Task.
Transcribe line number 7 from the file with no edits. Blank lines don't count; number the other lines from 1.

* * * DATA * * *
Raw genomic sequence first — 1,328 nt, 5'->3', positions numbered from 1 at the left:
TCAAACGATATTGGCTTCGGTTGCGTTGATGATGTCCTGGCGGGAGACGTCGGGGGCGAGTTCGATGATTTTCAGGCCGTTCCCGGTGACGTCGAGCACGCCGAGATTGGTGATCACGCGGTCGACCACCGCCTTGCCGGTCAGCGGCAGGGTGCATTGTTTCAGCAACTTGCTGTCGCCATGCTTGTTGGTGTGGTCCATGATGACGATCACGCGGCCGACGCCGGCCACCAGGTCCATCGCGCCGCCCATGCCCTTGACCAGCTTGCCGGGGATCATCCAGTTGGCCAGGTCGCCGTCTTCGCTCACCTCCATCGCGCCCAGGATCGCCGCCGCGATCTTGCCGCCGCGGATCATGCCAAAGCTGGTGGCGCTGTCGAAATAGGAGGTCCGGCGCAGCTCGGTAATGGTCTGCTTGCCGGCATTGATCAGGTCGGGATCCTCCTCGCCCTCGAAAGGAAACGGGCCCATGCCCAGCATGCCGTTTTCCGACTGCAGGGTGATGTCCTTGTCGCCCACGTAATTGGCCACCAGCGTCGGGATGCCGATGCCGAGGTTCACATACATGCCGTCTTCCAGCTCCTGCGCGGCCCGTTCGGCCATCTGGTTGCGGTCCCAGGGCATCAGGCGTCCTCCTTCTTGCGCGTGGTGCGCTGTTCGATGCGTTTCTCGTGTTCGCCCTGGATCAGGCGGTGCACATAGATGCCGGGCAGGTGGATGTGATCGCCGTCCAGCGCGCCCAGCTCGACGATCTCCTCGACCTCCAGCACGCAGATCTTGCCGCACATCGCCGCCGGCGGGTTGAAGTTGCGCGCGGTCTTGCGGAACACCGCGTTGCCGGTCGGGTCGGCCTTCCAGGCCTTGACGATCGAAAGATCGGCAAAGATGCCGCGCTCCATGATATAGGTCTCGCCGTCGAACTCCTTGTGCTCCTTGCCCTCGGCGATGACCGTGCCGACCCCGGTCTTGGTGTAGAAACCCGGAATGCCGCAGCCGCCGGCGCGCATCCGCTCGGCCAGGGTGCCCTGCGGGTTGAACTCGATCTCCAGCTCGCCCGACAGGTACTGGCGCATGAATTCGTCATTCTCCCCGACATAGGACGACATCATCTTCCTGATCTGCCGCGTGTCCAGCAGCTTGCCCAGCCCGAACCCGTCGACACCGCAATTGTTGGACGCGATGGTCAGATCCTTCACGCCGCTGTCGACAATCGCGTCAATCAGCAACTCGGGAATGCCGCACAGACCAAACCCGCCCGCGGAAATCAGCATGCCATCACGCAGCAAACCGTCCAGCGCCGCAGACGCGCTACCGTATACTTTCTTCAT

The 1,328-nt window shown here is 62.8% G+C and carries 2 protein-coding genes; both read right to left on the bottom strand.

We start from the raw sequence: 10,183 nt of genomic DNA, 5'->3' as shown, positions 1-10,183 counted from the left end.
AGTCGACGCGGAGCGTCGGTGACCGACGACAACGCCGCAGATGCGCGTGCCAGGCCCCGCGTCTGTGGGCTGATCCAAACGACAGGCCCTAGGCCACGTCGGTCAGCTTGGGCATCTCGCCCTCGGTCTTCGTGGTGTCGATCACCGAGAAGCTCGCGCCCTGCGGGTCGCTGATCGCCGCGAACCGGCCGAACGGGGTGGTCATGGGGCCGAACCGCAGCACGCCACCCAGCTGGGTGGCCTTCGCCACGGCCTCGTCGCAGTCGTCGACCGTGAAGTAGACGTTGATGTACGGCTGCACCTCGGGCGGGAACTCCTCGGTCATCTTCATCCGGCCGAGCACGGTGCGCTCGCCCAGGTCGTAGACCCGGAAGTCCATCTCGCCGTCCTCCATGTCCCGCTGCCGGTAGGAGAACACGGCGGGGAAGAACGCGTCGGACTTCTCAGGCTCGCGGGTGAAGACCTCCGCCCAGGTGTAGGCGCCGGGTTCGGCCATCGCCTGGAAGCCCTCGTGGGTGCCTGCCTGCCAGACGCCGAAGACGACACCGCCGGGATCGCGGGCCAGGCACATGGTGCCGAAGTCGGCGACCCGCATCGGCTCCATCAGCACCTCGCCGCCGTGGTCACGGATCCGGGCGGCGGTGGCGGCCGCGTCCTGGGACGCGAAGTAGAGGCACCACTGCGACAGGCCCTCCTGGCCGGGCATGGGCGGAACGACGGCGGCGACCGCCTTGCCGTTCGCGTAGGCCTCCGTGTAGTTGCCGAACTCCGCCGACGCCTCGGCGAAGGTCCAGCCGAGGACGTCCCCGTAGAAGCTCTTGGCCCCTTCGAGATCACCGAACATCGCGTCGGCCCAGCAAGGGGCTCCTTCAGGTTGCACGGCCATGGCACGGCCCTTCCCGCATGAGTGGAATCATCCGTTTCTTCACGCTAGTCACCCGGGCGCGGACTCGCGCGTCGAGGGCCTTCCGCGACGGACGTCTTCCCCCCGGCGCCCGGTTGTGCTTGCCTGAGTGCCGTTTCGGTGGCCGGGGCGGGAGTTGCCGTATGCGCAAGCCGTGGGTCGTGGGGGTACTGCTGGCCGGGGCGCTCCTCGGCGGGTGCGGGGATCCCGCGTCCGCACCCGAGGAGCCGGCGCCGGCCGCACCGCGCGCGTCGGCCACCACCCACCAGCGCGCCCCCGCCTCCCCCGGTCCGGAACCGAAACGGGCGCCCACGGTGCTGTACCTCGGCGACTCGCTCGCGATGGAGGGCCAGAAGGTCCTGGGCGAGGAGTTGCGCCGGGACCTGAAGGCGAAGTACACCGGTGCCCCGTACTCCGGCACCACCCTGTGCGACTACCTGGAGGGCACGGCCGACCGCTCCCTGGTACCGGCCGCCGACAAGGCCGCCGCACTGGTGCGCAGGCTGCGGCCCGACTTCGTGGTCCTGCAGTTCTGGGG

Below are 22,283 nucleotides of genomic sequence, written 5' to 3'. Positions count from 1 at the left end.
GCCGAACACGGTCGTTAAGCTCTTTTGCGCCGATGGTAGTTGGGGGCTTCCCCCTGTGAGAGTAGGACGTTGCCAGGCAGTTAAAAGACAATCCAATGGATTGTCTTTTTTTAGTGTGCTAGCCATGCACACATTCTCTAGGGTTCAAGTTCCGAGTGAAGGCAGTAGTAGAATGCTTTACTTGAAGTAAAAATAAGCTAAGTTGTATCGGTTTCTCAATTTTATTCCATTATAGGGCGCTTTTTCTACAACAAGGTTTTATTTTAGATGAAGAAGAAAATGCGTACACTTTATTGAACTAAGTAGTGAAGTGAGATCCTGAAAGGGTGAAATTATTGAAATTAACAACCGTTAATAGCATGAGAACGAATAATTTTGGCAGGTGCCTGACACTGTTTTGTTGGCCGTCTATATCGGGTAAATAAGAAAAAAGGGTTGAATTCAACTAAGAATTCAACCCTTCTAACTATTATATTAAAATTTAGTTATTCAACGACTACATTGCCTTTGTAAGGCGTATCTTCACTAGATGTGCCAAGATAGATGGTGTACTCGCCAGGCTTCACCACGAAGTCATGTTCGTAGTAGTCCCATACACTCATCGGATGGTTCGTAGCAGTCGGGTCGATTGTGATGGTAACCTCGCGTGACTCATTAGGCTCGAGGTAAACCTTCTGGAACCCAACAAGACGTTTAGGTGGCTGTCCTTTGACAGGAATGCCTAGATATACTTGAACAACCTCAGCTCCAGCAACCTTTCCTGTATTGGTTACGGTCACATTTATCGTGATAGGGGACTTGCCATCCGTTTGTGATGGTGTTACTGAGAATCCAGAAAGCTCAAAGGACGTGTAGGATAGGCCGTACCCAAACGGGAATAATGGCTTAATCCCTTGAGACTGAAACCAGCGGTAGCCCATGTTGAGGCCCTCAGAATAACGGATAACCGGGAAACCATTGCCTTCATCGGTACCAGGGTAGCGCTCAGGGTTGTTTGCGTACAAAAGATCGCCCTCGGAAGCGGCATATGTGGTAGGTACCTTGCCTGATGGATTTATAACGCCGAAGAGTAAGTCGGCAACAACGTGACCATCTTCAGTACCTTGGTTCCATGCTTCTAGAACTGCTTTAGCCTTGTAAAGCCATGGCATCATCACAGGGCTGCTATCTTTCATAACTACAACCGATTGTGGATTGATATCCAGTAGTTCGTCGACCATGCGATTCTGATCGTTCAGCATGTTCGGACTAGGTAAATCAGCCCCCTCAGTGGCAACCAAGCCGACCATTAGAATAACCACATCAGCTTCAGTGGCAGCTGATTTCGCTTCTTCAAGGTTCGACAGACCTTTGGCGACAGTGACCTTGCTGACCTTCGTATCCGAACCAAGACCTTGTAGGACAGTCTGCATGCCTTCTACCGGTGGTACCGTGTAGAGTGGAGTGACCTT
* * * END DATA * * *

GCCGAACACGGTCGTTAAGCTCTTTTGCGCCGATGGTAGTTGGGGGCTTCCCCCTGTGAGAGTAGGACGTTGCCAGGCAGTTAAAAGACAATCCAATGGATTGTCTTTTTTTAGTGTGCTAGCCATGCACACATTCTCTAGGGTTCAAGTTCCGAGTGAAGGCAGTAGTAGAATGCTTTACTTGAAGTAAAAATAAGCTAAGTTGTATCGGTTTCTCAATTTTATTCCATTATAGGGCGCTTTTTCTACAACAAGGTTTTATTTTAGATGAAGAAGAAAATGCGTACACTTTATTGAACTAAGTAGTGAAGTGAGATCCTGAAAGGGTGAAATTATTGAAATTAACAACCGTTAATAGCATGAGAACGAATAATTTTGGCAGGTGCCTGACACTGTTTTGTTGGCCGTCTATATCGGGTAAATAAGAAAAAAGGGTTGAATTCAACTAAGAATTCAACCCTTCTAACTATTATATTAAAATTTAGTTATTCAACGACTACATTGCCTTTGTAAGGCGTATCTTCACTAGATGTGCCAAGATAGATGGTGTACTCGCCAGGCTTCACCACGAAGTCATGTTCGTAGTAGTCCCATACACTCATCGGATGGTTCGTAGCAGTCGGGTCGATTGTGATGGTAACCTCGCGTGACTCATTAGGCTCGAGGTAAACCTTCTGGAACCCAACAAGACGTTTAGGTGGCTGTCCTTTGACAGGAATGCCTAGATATACTTGAACAACCTCAGCTCCAGCAACCTTTCCTGTATTGGTTACGGTCACATTTATCGTGATAGGGGACTTGCCATCCGTTTGTGATGGTGTTACTGAGAATCCAGAAAGCTCAAAGGACGTGTAGGATAGGCCGTACCCAAACGGGAATAATGGCTTAATCCCTTGAGACTGAAACCAGCGGTAGCCCATGTTGAGGCCCTCAGAATAACGGATAACCGGGAAACCATTGCCTTCATCGGTACCAGGGTAGCGCTCAGGGTTGTTTGCGTACAAAAGATCGCCCTCGGAAGCGGCATATGTGGTAGGTACCTTGCCTGATGGATTTATAACGCCGAAGAGTAAGTCGGCAACAACGTGACCATCTTCAGTACCTTGGTTCCATGCTTCTAGAACTGCTTTAGCCTTGTAAAGCCATGGCATCATCACAGGGCTGCTATCTTTCATAACTACAACCGATTGTGGATTGATATCCAGTAGTTCGTCGACCATGCGATTCTGATCGTTCAGCATGTTCGGACTAGGTAAATCAGCCCCCTCAGTGGCAACCAAGCCGACCATTAGAATAACCACATCAGCTTCAGTGGCAGCTGATTTCGCTTCTTCAAGGTTCGACAGACCTTTGGCGACAGTGACCTTGCTGACCTTCGTATCCGAACCAAGACCTTGTAGGACAGTCTGCATGCCTTCTACCGGTGGTACCGTGTAGAGTGGAGTGACCTT